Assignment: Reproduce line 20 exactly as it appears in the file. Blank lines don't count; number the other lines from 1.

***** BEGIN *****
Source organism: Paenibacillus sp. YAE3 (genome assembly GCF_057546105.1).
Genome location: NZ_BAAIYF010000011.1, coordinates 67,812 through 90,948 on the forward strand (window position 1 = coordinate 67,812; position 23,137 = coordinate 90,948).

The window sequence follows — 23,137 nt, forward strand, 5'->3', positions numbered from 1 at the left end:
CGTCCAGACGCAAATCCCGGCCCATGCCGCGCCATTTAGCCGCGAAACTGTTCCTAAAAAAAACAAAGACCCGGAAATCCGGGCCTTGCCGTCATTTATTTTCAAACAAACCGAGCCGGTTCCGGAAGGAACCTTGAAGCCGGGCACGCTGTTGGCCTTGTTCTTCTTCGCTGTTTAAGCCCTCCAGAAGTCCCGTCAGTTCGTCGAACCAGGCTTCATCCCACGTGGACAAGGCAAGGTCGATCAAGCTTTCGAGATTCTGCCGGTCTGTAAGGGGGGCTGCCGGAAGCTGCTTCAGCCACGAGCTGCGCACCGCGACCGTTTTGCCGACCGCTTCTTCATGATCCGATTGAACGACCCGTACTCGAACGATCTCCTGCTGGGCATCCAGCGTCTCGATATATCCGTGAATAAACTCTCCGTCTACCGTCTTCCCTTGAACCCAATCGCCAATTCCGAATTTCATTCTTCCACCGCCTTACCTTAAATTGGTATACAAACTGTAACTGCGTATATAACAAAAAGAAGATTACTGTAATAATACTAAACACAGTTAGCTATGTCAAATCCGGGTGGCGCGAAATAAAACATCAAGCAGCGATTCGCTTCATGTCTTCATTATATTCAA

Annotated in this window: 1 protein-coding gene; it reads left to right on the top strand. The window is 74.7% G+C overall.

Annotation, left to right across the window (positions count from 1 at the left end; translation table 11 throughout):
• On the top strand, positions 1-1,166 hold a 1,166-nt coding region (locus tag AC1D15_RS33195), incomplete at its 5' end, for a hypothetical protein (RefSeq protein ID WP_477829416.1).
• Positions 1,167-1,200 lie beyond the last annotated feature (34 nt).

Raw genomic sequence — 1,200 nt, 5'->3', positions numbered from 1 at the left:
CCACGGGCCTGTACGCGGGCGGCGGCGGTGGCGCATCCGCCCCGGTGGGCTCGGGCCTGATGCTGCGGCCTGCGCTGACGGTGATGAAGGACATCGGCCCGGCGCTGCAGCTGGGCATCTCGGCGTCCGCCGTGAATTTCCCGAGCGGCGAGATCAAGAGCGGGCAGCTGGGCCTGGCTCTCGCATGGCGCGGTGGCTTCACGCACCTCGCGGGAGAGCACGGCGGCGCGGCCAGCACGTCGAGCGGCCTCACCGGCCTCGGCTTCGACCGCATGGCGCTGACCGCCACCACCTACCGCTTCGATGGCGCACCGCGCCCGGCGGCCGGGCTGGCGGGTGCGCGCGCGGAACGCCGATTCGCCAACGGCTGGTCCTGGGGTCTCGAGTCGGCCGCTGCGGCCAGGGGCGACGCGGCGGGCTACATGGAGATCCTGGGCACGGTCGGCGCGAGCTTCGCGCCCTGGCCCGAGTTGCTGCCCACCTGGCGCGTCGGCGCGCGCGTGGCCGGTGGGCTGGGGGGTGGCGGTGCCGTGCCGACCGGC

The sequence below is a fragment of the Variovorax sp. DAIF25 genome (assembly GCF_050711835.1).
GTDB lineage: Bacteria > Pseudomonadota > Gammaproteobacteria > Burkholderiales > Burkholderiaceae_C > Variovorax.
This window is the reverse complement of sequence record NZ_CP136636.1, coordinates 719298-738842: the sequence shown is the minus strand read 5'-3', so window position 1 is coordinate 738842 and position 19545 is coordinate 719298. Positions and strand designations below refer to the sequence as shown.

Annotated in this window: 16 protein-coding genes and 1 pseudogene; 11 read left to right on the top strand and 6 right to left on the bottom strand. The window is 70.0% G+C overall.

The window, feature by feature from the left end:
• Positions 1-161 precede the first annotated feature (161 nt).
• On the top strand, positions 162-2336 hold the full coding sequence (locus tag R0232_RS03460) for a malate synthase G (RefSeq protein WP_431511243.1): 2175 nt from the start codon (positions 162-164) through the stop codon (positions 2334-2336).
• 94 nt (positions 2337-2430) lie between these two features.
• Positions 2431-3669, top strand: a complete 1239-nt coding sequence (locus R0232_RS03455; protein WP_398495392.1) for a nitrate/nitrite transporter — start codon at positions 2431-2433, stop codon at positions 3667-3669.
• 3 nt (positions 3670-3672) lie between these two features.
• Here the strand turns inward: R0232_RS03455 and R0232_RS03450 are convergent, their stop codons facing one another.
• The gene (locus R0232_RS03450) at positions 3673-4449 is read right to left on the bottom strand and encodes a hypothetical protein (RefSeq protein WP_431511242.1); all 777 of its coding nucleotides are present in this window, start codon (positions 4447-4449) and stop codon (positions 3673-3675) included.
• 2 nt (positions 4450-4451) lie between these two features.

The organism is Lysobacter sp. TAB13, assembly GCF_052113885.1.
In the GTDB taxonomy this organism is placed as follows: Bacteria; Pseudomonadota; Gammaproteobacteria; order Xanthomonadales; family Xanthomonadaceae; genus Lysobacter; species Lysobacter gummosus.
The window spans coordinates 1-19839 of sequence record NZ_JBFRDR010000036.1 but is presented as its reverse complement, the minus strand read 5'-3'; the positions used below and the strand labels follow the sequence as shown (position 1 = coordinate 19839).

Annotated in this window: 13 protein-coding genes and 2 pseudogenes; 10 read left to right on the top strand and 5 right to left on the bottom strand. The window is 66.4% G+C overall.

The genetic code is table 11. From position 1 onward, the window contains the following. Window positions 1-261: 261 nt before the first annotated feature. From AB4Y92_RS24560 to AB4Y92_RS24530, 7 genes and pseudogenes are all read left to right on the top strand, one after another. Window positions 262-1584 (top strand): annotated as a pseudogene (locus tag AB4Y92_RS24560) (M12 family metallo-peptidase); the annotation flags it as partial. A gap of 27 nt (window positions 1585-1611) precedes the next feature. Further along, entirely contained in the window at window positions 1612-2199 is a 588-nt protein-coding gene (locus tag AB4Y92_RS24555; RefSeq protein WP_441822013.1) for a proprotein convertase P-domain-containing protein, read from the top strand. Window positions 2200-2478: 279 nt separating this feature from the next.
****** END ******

• 3 nt (positions 3670-3672) lie between these two features.